I saw The Passion of the Christ the Saturday after it opened, but I haven't been able to post about it for a couple of reasons. First, because I don't really have anything distinctive to add to the Babel of voices raised for and against it already, and second, because my reaction to it was intensely personal and I've been struggling to find the words to express my amazement with the film. I cannot describe how far it exceeded, even transcended my expectations.
To be honest, I was initially interested primarily in hearing the dead languages being spoken; I'm a language freak and studied Latin in high school, and that was the offbeat note that caught my interest when I first heard Gibson was interested in making the film. Like most people, I thought he was probably going to lose his shirt, making a film with such a tiny niche market--who in their right mind thought John Q. Public would sit still for two hours of Jesus movie in languages no one speaks anymore?--and I admired him for being determined enough to go ahead and do the project because it obviously meant a great deal to him. This was a novel experience, as I had never previously had cause to admire Mel Gibson for much of anything; I've never been a fan of his acting or his direction.
It was therefore an enormous surprise to find that he is capable of coaxing incredible performances from more talented actors than himself (Jim Caviezel is wonderful, but Maia Morgenstern absolutely broke my heart.) It was further a surprise to find that he was able to put together a movie about grotesque human brutality, and to focus unflinchingly on that brutality, but to put the visual sequences together in such a way that the camera turns away just as it all becomes too much to bear. I know many people found the violence bordering on the pornographic; I can only say I didn't find it so. Sam Peckinpah, The Matrix, Bonnie and Clyde--that's the pornography of violence. To me the difference is that the violence here is not glorified--it's simply presented as a fact. I've seen reviews that question the authenticity of the gore--I can only wonder if any of them have done any research at all into Roman culture. They didn't own most of the known world because they shrank from violence.
Speaking to the other concerns I think are legitimate, the questions of anti-semitism and the quasi-absolution of Pilate--well, those are to a certain extent, within the eye of the beholder. I was never taught and have never felt that the Jews were to blame for the death of Christ; I watched with what I hope was a critical eye and never felt that the movie was trying to say otherwise. I recognize that Gibson's father has said some woefully ignorant and hurtful things, but I wouldn't tar Mel Gibson with his father's brush, and think it's shameful of others to do so. He's a grown man, he has his own mind and has made his own statement. Judge him on that. The characterization of Pilate is sympathetic, but as his actions don't deviate far from the Gospel, I see that as an interpretive call, and I'm not prepared to argue either way.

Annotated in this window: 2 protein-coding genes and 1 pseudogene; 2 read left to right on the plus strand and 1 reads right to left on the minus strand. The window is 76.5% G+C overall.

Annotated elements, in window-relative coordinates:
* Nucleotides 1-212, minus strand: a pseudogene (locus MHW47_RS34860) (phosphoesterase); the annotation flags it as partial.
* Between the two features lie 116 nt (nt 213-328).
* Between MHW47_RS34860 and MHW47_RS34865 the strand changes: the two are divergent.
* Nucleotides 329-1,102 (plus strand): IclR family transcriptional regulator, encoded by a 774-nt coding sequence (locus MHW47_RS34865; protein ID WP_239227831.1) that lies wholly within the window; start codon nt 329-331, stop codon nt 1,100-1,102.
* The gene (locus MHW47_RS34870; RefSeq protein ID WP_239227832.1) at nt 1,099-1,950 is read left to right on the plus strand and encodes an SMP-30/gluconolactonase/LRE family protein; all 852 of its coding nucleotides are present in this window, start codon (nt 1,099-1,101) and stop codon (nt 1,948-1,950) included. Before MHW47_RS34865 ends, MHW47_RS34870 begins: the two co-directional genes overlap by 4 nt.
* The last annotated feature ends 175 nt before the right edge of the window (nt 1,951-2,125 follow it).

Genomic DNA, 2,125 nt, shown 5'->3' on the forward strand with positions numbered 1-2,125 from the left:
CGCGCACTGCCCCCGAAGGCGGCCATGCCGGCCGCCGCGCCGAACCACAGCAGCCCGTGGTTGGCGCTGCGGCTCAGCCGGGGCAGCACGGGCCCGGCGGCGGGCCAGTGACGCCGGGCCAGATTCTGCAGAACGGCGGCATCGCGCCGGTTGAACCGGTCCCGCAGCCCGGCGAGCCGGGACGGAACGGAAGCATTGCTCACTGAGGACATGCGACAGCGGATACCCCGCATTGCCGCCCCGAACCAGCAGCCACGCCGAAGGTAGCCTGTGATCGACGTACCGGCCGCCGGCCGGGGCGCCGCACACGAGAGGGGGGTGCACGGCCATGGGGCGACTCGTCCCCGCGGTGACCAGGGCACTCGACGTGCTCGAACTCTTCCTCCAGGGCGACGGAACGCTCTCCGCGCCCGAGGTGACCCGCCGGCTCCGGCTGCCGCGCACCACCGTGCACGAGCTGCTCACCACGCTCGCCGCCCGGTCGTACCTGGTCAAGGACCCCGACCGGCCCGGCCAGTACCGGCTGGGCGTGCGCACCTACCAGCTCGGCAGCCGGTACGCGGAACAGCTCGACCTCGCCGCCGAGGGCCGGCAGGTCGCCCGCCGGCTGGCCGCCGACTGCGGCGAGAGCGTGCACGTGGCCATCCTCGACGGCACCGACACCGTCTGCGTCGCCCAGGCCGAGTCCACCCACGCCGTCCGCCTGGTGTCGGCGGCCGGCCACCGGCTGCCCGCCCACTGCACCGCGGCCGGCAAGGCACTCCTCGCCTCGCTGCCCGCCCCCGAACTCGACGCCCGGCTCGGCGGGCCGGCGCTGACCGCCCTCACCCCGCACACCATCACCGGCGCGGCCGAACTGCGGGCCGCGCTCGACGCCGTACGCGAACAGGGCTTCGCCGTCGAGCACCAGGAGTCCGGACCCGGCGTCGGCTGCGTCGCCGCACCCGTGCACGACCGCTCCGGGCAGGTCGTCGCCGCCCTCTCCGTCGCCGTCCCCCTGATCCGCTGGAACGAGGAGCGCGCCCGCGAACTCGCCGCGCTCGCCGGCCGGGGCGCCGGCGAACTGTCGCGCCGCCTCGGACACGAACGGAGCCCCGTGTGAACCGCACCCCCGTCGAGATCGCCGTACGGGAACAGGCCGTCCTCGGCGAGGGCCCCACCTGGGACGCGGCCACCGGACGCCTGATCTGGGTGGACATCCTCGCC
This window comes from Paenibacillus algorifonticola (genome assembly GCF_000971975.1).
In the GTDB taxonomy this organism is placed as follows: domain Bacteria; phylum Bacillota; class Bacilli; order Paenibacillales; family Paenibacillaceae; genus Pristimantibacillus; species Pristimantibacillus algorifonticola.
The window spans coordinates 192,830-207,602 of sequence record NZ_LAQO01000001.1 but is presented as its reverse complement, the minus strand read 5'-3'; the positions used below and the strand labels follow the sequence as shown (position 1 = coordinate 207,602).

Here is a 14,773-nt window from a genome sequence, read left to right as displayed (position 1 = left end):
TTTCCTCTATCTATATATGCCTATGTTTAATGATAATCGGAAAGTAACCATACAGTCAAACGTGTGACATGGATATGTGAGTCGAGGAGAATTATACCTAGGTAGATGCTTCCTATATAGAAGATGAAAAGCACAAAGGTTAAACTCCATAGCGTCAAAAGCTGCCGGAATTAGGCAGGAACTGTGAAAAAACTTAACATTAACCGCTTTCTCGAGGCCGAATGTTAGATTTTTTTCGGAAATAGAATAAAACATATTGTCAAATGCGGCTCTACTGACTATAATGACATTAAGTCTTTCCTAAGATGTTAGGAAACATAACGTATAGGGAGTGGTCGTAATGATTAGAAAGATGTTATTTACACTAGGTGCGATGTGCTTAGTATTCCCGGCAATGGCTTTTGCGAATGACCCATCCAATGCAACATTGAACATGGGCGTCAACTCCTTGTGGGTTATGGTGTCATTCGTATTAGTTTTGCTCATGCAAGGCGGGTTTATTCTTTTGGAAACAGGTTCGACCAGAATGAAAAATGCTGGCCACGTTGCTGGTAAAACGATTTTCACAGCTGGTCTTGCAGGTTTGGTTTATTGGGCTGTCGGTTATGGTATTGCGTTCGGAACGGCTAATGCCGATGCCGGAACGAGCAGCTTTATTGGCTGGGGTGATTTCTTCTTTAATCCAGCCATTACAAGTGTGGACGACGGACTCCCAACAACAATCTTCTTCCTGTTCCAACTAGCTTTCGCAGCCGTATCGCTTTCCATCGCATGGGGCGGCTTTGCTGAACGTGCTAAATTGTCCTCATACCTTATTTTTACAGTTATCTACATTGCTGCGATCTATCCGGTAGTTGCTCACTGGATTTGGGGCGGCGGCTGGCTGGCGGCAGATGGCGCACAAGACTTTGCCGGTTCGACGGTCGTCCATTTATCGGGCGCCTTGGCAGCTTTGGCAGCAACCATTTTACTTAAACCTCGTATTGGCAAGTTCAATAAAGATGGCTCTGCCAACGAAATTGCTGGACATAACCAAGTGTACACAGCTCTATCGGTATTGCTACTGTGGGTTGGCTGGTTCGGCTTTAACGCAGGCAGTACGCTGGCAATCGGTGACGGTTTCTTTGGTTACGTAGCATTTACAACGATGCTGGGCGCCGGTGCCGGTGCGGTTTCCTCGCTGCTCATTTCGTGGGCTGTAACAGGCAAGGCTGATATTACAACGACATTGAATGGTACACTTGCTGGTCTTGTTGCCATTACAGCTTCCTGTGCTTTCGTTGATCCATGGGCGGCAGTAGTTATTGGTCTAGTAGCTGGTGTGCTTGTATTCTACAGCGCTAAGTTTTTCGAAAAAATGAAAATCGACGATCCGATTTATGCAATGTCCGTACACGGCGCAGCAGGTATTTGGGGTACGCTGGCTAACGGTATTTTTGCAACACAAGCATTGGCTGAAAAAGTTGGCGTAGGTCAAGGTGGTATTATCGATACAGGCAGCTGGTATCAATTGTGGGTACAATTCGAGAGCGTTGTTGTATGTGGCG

Because none of that is the point of the story. The sacrifice was inevitable; no one could have stopped it had they wanted to, apart from Christ himself. Complaints that the movie didn't show enough of His teachings fall on deaf ears here; King of Kings is for rent any time you want to see it. Complaints that the resurrection wasn't emphasized enough also seem to me to miss the point of the scope of the movie. This is an illustration, limited by human imperfection, of the suffering and sacrifice upon which the Christian faith is founded. And many people want to be moved by that message. The fact that there is apparently a great spiritual thirst for this movie, at this time and in this place, gives me greater hope for the future than I have had in a long time. It's certainly not a perfect film, none of them are. But for the here and now, it's good enough.
On a much less serious note, I saw Hidalgo this past Saturday. I have a confession: I just don't much like Viggo Mortensen. I didn't really like him as Aragorn, even; I find him pretentious and earnestly dull on screen, and his inability to use his eyes expressively leaves me utterly cold. The good points of his performance: his Western drawl wasn't excessively painful (I've heard much, much worse) and the one thing I must concede: the man sits a horse beautifully. In a horse movie this is, naturally, of primary importance. He also fights well, in sudden bursts of energy, and has a few moments of levity that threaten to bring the character to life before he sinks back into Hamlet's brooding melancholy yet again. That inky cloak must have been the first thing he threw into the saddle bags when he left.
The bad: well. He mumbles. His voice seems to be trying to come out through his nostrils. He's supposed to be half-Lakota; letting the question of blue eyes and recessive genes go for the moment, why does he have to have blond hair? I know it's a nitpick, but it was distracting.
But it would be unfair of me to say that Mortensen actually spoils the film; that's accomplished more by sloppy writing and editing that has the energy of the film dissipated long before the supposed climax of the action has been reached. I didn't and don't object to the fact that it's not really based on a true story ("This is the west, sir. When the legend becomes fact, print the legend."
Update: Ian Hamet informs me, correctly, that I attributed "Spirit" to the wrong company. Dreamworks, not Disney, was responsible for that particular fiasco.